Selected additional therapy
About 10-15% of cats with CPRD will be hypertensive at the time of diagnosis and another similar number will become hypertensive
during the progression of the disease. If hypertension (MSP = > 160 mmHg) is present, the treatment of choice is amlodipine.
The usual starting dose for amlodipine is 0.625 mg/cat PO q24h. The blood pressure (BP) should be checked after a week of
therapy and the dose may be increased if the desired effect is not observed. Reassessment of BP should be part of the patient
assessment on each subsequent follow up visit to assure that the BP remains under good control and to adjust medications as
Hypokalemia can lead to muscle weakness, gastrointestinal hypomotility, and other problems. Hypokalemic patients should receive
potassium gluconate supplementation, 2-4 mEq PO q12h. There is no clear evidence that hypokalemia contributes to the progression
of renal insufficiency but renal insufficiency definitely can lead to renal potassium wasting and hypokalemia. Many forms
of potassium supplement are available including flavored powders to add to food, tablets (chewable and non-chewable), and
oral gel. Potassium levels should be checked at subsequent follow up visits. If the cat is significantly acidemic, potassium
citrate (15-30 mg/kg or 2.5 mEq q12h) can be used as both a potassium supplement and alkalinizing agent for initial therapy.
Cats with persistent hypokalemia in spite of aggressive K supplementation, particularly if also hypertensive, should be checked
Although most laboratories set the normal value for the feline urine protein/creatinine (UPC) ratio at < 1.0, recent studies
have shown that normal cats should have a ratio of < 0.4. Cats with CPRD and an elevated UPC may benefit from treatment with
an ACE inhibitor such as benazepril (Lotensin) – 0.5 – 1.0 mg/kg PO q24h). There is presently no evidence that ACE inhibitors
improve survival or slow the progression of non-proteinuric renal disease in cats. The ERD test is a reasonable screening
test for proteinuria but high level results should be followed with a UPC because this is more quantitative and sensitive
to smaller changes in urinary protein excretion.
Other adjunctive therapies
There has been a lot of advertising and interest in adjunctive therapies with agents such as epakitin and Azodyl. I agree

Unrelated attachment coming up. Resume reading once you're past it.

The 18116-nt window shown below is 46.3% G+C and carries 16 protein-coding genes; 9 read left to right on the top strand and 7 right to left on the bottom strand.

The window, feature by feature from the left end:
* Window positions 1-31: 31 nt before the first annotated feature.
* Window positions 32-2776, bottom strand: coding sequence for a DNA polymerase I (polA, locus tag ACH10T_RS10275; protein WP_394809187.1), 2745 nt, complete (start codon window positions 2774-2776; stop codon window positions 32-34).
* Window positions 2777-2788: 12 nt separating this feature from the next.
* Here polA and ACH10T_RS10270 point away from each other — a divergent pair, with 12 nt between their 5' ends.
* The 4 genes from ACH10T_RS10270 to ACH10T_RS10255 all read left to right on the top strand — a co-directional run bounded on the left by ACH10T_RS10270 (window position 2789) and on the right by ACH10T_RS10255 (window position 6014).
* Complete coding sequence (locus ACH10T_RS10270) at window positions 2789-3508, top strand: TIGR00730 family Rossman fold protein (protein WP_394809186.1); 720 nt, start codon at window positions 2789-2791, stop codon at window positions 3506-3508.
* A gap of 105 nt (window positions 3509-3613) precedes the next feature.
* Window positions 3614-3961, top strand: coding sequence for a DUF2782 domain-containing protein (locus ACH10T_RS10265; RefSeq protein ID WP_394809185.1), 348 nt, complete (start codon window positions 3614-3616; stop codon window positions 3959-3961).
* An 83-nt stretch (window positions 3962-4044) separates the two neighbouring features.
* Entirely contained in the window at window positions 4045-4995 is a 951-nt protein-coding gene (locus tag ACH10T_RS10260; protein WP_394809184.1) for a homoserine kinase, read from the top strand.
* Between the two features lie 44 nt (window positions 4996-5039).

with Dr. Larry Nagode's comments about these agents
"Azodyl use is intended to modify the intestinal bacterial population into species of bacteria that will metabolize urea and
creatinine thus lowering their blood levels as certain amounts are circulating through the gut and normally getting reabsorbed
to blood. This is at least part of the supposedly beneficial role they play but of course it would only be so if other "true"
uremic toxins were similarly metabolized by the new population of gut bacteria as again neither urea nor creatinine are toxins
in any way. They are just handy "markers" of extent of deficit of GFR and use of Azodyl in my view ruins their normal utility
as markers of GFR deficit.
Epakitin in some of the company literature one can find is touted as a Pi binder (only the calcium carbonate contained in
Epakitin could do this and I've been told there is so little calcium carbonate that it would not produce hypercalcemia if
used together with calcitriol)—therefore since it takes a LOT of calcium carbonate to be anywhere near as effective as the
much superior binder Al-hydroxide, I have to conclude Epakitin is a VERY POOR gut Pi binder(and the chitin which binds urea
and creatinine does not bind Pi at all by any literature I can find). A poor binder that is in comparison to much lower doses
of Al-hydroxide thats very cheap and very available.
The chitin in Epakitin in some of the literature I have seen is touted to bind urea and creatinine thus improving CRF patients
status. This again is a "false" improvement in my view again as neither of these chemicals is toxic. I feel both Epakitin
and Azodyl are best considered as masterpieces of marketing of possibly questionable real use in therapy of CRF in dogs and
cats—although veterinary users through a profit sharing arrangement with Vetoquinol involving a retail "markup" can turn a
tidy profit by prescribing them for clients. I say this in part because of lack of data I am aware of that Azodyl removes
"real" uremic toxins from patients guts and "word of mouth" I have heard that this perturbation of the normal intestinal bacterial
flora in these patients has often led to significant diarrheal and other intestinal "upset" problems—how often this has been
so I have no idea. Vetoquinol marketed Epakitin first and Azodyl more recently so that the "urea and creatinine lowering"
capacity originally being part of the justification for use of Epakitin is now the rationale for added use of Azodyl. Why
sell clients one product when you can sell them two??. My cynicism with respect to these products may well be misplaced and
they may well be outstanding wonderful products for our dogs and cats—but until I can find data that solidly supports this
view I remain skeptical."-Larry Nagode